What reports has he received on New Zealand’s climate change initiatives, particularly the ETS and the global alliance for research into cutting agriculture emissions, and how have those influenced New Zealand’s role in the international negotiations of a new climate change deal, post-Kyoto?
The reports indicate a high level of respect for the progress New Zealand has been able to make on climate change, in sensibly implementing a moderate emissions trading scheme and launching the Global Research Alliance on Agricultural Greenhouse Gases. The Minister responsible for International Climate Change Negotiations, Tim Groser, chaired discussions in Mexico City on how countries’ pledges to reduce emissions can work best, and consequently he has been invited to the Major Economies Forum on Energy and Climate this week in Washington. That reflects the international respect for Tim’s work as a negotiator, as well as his work in climate change, and New Zealand’s proactive role on the issue of climate change. I also note that this year New Zealand’s former Climate Change Ambassador, Adrian Macey, was elected to a key role in the post-Kyoto negotiations, again reinforcing the constructive role New Zealand is playing in these difficult negotiations.
Has the Minister seen the UMR Research report, published yesterday, on public attitudes to climate change and the emissions trading scheme, and what conclusions does he draw from that report?
Yes, I have seen the report, and it is very encouraging, because it reinforces the approach the Government is taking. A very clear majority of people in New Zealand want to reduce our emissions, but they are also cognisant of the costs, as consumers, and of the impacts on jobs. On the question of the emissions trading scheme, a minority of 23 percent want the scheme scrapped altogether, whereas a similar number of 25 percent want us to go harder and be more demanding in reducing emissions. It is also interesting to note that over the last year there has been an increase in the proportion, now up to 52 percent, of the public who back the need to provide support for businesses that are trade exposed. The poll indicated a very polarised position on the inclusion of agriculture in the emissions trading scheme, with 48 percent being opposed and 45 percent in support. That reinforces the cautious position the Government has taken on the inclusion of agriculture in the emissions trading scheme.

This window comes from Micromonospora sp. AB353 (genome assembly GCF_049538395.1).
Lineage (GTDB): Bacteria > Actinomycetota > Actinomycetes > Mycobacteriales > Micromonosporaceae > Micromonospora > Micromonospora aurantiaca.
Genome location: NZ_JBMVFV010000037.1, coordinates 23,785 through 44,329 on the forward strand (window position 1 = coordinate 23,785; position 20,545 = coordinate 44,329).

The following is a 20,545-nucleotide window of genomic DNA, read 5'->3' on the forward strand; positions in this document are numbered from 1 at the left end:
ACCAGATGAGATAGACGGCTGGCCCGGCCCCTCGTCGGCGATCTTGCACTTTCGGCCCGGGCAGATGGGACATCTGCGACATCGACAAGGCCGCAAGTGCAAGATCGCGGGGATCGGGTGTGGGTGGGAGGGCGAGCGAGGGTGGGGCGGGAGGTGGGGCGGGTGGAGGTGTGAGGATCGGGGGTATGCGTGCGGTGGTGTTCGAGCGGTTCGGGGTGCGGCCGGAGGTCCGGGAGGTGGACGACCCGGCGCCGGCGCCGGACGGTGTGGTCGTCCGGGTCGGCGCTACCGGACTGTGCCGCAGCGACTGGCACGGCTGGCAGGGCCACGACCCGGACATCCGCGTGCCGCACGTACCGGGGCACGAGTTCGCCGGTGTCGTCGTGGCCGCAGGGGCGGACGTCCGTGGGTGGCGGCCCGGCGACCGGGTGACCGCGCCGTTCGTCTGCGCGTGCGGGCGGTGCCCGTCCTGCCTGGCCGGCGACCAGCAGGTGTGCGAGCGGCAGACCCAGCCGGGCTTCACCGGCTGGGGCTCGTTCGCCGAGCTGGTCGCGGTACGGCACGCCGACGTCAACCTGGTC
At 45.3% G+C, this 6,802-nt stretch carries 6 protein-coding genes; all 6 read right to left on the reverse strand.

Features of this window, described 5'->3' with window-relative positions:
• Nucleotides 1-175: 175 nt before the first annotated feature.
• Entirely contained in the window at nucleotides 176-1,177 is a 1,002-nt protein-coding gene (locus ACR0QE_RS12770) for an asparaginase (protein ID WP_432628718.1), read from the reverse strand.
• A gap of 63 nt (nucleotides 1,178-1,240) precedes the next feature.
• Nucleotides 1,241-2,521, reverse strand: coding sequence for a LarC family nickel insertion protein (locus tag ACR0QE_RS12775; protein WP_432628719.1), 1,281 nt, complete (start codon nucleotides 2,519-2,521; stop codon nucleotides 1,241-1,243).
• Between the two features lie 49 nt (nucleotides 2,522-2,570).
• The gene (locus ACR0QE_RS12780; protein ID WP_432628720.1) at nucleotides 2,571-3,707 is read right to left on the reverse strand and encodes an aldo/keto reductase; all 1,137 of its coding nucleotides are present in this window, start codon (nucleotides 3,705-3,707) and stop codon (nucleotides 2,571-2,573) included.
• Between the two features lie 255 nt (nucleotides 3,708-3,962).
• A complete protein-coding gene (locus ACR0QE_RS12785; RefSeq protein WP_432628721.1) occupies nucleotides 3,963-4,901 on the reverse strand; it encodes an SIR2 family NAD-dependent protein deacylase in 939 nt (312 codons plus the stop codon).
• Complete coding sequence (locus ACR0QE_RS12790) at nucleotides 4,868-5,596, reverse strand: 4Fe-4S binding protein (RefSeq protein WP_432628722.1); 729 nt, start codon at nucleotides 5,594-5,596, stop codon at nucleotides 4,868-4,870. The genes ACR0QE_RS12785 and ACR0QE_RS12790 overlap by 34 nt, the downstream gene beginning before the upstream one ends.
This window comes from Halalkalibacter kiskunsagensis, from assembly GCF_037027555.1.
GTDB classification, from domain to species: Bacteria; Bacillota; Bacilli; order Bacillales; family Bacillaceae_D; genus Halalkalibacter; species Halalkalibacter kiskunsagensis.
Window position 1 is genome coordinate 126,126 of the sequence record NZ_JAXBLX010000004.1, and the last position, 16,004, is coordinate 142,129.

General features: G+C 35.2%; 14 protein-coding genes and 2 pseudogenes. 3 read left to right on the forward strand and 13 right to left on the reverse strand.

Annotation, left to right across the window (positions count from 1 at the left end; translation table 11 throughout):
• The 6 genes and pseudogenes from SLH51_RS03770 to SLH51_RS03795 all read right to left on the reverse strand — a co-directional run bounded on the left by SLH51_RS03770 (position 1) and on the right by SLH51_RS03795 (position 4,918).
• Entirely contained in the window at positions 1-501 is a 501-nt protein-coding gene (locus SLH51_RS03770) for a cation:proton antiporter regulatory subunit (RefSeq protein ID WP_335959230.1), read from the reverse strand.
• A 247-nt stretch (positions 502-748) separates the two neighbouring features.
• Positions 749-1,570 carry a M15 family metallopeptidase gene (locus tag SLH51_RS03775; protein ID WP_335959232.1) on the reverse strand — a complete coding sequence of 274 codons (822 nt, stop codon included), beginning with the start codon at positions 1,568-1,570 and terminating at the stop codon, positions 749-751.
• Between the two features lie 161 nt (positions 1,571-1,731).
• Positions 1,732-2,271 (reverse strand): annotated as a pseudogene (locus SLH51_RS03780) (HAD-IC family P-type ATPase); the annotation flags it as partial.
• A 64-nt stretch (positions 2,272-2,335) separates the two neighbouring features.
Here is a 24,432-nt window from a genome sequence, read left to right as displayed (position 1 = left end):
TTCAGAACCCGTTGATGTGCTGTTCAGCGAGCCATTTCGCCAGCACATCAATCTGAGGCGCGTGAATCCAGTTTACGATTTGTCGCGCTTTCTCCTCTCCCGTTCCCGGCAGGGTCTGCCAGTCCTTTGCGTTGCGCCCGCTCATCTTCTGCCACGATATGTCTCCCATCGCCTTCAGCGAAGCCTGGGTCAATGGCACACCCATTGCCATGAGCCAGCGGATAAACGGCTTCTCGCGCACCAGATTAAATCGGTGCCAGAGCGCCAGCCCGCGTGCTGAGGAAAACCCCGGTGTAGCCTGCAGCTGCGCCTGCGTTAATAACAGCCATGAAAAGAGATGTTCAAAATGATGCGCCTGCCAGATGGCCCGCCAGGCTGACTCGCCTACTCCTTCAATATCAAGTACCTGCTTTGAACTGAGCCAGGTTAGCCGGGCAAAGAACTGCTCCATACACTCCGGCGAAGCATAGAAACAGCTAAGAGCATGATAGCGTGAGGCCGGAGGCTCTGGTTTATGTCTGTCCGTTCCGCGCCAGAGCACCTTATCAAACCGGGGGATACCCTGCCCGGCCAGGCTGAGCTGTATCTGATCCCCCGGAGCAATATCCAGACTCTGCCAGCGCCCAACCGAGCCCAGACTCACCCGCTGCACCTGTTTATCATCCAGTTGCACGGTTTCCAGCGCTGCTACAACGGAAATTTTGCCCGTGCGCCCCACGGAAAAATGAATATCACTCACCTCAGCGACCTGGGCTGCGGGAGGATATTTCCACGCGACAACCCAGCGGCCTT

What reports has the Minister seen on how the emissions trading scheme is helping New Zealand reduce emissions?
There are two areas where the scheme is having a very positive impact. The first is in respect of forestry. In the years 2005 to 2008 we had the highest level of deforestation since records began in the 1930s; that has been reversed, with plantings now exceeding felling in both 2008 and the projected figures for 2009. I am also encouraged by reports from nurseries that the forward orders for 2011 are the most positive for more than a decade. The second positive result is the switch of investment in electricity generation. Over the last decade more than 60 percent of new generation has been thermal, and that has resulted in a decline in the proportion of our power that is renewable. I am further encouraged by the fact that over 80 percent of new resource consents for electricity generation are now for renewable power, and that is exactly where New Zealand needs to head.
Can he confirm that his emissions trading scheme will cost the good people of Mana $20 million over the next 3 years, and if he does not think it will cost $20 million, how much does he think it will cost?
The costs for the people of Mana would be substantially more if we put our heads in the sand and pretended there was not an issue in relation to climate change. I would also note that there are a number of significant forestry areas in the area of Mana, and our very capable candidate, Hekia Parata, has discussed with me the encouragement that is going on in forestry. Seeing new trees being planted in that electorate is something I think most members of this Parliament would welcome.